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On Practicing the Buddha's Teachings
- Nyosetsu Shugyo Sho -


In May, 1273, still suffering the severe privations of exile on Sado Island, Nichiren Daishonin wrote to his disciples and followers. The title, "On Practicing the Buddha's Teachings," means to practice in exact accordance with the Buddha's teachings. There are two meanings to this. One is that Nichiren Daishonin lived in accord with Shakyamuni's teachings and fulfilled all the prophecies of the Lotus Sutra. Another is that the Daishonin's disciples in the Latter Day of the Law are to fulfill his teachings. For the Daishonin, "teachings" meant the Lotus Sutra expounded by Shakyamuni, and to modern man it is Nam-myoho-renge-kyo of the Three Great Secret Laws and the teachings compiled in the Gosho.

Nichikan Shonin, the twenty-sixth High Priest of Nichiren Shoshu, stated that the title indicates the Three Great Secret Laws -- the object of worship, the invocation, and the high sanctuary of true Buddhism. Briefly, the "Buddha's teachings" corresponds to the Dai-Gohonzon, and "practice," to the chanting of Nam-myoho-renge-kyo, both of which require the place -- the high sanctuary (presently, the Sho-Hondo) -- in which the Dai-Gohonzon is enshrined and worshipped.

In this Gosho the question is raised: Why must believers experience hardships when the sutra promises a peaceful life in this world? Nichiren Daishonin points out that votaries of the Lotus Sutra who practice exactly according to the Buddha's teachings are bound to face the "three powerful enemies." In other words, one only proves himself to be a true votary by facing and overcoming great obstacles for the sake of the Buddha's teachings. The most important thing is to follow and uphold the spirit of those teachings by mercifully transmitting true Buddhism to other people. Real happiness is not the absence of all problems, but the absolute confidence that any problem can be solved.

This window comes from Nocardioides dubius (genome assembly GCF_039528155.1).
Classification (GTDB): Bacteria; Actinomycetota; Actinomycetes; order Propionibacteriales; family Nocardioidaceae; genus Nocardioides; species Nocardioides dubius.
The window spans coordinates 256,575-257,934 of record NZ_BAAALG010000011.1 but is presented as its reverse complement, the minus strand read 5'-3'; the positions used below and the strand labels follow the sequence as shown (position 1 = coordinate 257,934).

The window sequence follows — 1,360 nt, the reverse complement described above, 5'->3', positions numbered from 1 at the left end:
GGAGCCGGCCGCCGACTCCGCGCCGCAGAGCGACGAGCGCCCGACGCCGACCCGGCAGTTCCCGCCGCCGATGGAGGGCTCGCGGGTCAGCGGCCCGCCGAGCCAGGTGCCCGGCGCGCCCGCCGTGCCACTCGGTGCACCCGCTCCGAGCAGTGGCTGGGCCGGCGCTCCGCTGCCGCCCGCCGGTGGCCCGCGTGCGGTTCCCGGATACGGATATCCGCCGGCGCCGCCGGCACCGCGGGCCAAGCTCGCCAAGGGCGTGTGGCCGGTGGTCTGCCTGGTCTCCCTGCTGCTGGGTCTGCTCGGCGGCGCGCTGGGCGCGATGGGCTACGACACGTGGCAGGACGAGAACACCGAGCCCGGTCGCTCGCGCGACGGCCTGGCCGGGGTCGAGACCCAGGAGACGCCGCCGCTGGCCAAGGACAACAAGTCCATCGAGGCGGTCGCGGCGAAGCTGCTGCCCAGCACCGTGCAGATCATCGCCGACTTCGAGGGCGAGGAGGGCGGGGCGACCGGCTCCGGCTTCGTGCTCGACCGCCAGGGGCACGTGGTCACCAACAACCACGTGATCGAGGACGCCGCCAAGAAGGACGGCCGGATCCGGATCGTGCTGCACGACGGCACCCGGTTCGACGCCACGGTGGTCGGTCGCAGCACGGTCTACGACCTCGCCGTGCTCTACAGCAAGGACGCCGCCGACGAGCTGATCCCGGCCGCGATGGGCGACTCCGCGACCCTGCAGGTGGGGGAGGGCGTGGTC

One month before writing this Gosho, the Daishonin had completed "The True Object of Worship" in which he explained the Dai-Gohonzon. He revealed that enlightenment derives from having firm faith in the Gohonzon and stressed the importance of practice for one's own sake. "On Practicing the Buddha's Teachings" was subsequently written to clarify the importance of the altruistic practice for others.

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